Where can I send my troubled child? Why parents should be asking a different question to help their teens and adolescents
"Where can I send my troubled child?"
This search query will get you over 30 million hits on the internet – there is no shortage of options. Boot camps, wilderness camps, boarding schools – there are countless residential treatment centers that present themselves as the solution for troubled youth. But are they the right choice? Maybe the real question that people should be typing is “how can I help my troubled child, here and now?”
When behavioral issues overwhelm caregivers, sending a child away should be a last resort option; there are evidence-based alternatives, such as Multisystemic Therapy (MST), that achieve better outcomes than wilderness or boot camps while keeping the youth at home. However, current internet searches highlight boot camps, delinquency centers, and residential treatments as the top options, and often don’t mention the downside to these approaches.
Some options for troubled children are not always what they appear
It’s natural for parents who are overwhelmed by their child’s misbehavior to feel as though they need outside help from experts to correct delinquent and antisocial behavior. The strong desire to help their kids often propels parents to think that sending their child away is the only option they have. Seeking quick solutions, they start researching boot camps, boarding schools, and wilderness camps—options that are marketed with seemingly-desirable components and promises of radical transformation of youth, asserting that children will learn to respect rules, or be inspired by nature and reduce their outbursts.
However, most of these programs are not considered research-based interventions. While quotes and success stories are nice marketing tools, they’re not reflective of the effectiveness of the programs on a broad scale. Without independent studies to prove the outcomes, parents are relying largely on faith that these programs will work for their child.
And even if the programs work during treatment, parents should wonder if the effects will last. Outpatient programs like boot camps and wilderness camps remove the youth from their natural settings, taking them away from potentially negative peers and communities. The youth may very well change their behavior and adopt better habits while removed from such settings – but if those peers and communities have a strong influencing effect, the youth may be likely to resort to delinquent behavior when they return home. Treating youth in their home environment is much more likely to sustain success than is sending them away to an isolated environment.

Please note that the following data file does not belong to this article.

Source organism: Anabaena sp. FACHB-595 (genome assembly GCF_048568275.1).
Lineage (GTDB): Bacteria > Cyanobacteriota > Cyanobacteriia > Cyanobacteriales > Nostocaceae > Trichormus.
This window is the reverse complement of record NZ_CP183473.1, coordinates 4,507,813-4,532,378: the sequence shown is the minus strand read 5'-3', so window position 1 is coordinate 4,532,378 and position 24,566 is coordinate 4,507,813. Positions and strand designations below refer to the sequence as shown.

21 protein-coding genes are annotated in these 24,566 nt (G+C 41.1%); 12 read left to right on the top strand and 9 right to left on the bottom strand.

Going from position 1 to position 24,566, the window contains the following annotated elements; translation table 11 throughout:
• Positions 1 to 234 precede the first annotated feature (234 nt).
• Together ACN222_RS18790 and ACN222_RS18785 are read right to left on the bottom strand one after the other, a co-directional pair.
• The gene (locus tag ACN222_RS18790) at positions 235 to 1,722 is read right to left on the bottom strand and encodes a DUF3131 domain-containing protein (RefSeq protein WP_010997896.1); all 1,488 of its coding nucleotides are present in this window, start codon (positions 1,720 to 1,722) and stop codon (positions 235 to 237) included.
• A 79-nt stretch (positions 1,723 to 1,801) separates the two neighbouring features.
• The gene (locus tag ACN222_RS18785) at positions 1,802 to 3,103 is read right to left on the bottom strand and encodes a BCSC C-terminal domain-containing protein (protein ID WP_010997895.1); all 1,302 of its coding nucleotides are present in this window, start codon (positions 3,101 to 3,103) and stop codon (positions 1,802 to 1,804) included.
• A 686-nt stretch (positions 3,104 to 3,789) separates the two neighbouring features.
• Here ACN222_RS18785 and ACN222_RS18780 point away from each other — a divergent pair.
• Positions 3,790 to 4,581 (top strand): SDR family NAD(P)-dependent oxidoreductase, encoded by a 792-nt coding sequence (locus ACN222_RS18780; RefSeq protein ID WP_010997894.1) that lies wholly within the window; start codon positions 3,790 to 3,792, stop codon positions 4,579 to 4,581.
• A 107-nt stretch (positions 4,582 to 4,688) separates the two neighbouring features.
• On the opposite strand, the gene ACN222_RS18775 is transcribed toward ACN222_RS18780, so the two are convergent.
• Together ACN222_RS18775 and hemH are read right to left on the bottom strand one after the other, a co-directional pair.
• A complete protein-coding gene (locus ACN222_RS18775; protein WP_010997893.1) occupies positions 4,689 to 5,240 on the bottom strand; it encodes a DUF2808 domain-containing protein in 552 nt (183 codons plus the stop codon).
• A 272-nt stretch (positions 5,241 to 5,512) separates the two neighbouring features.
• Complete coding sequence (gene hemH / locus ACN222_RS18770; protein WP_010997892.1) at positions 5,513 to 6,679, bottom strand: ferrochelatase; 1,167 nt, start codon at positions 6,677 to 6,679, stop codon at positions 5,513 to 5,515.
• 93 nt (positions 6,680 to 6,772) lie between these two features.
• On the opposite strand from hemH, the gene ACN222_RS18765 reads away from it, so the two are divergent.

Boot camps do not have a successful history, or even a clean one
Even more worrisome than the potential lack of effectiveness is the potential danger of boot camps, wilderness camps and the like. A recent article from Rolling Stone, titled “Life and Death in a Troubled Teen Boot Camp” exposed some of the darker details of the industry, such as youth being fed expired and moldy food, placed in shackles by staff, and even being beaten by both fellow campers and staff. The article reports that in the past 15 years, as many as 86 kids have died in troubled teen programs, many from starvation or exposure to the elements in wilderness camp settings.
What’s more, the camps lack basic regulation. Many states do not hold staff accountable with background checks, and alarming cases of sexual assault plague the news. Parents, driven to desperation out of love, send their troubled child off into the hands of strangers with little to no assurance that they won’t be injured or traumatized. And if that risk is not costly enough, the price tag for many troubled teen programs can be suffocating for families – boot camps can cost thousands of dollars for a month of treatment.
Expensive isolation is not the answer. Holistic in-home treatment provides longer lasting results
Wilderness programs sell themselves as a way for youth to reconnect with nature, to get space and re-center. However, most wilderness programs rely on isolation and tough love instead of holistic treatment. While isolation can provide an opportunity for more intense treatment, it also does not address the underlying causes that led to the bad behavior in the first place. In some cases, the isolated setting of such programs, in addition to being surrounded by other delinquent youth, can actually worsen behavior.
To create lasting impacts, troubled youth should be treated in the setting in which they live – and in which they developed negative behaviors. Community-and-home-based treatment models, such as Multisystemic Therapy (MST), can work with youth and families to address negative behaviors and their root causes, and create change that will sustain over time.
Where can I send my troubled child? Consider keeping them at home with MST
MST is a scientifically proven intervention for at-risk youth. Therapists work in the home, school and community and are on call 24/7 to provide caregivers with the tools they need to transform the lives of troubled youth. With over 60 studies assessing outcomes, MST is proven to change the lives of juvenile offenders and their families.
To learn more about MST's effectiveness in addressing youth violence, click here.
4 Lariviere, M., Couture, R., Ritchie, S. D., Cote, D., Oddson, B. (2012). Behavioural assessment of wilderness therapy participants: Exploring the consistency of observational data. The Journal of Experiential Education, 35.1, 290-302.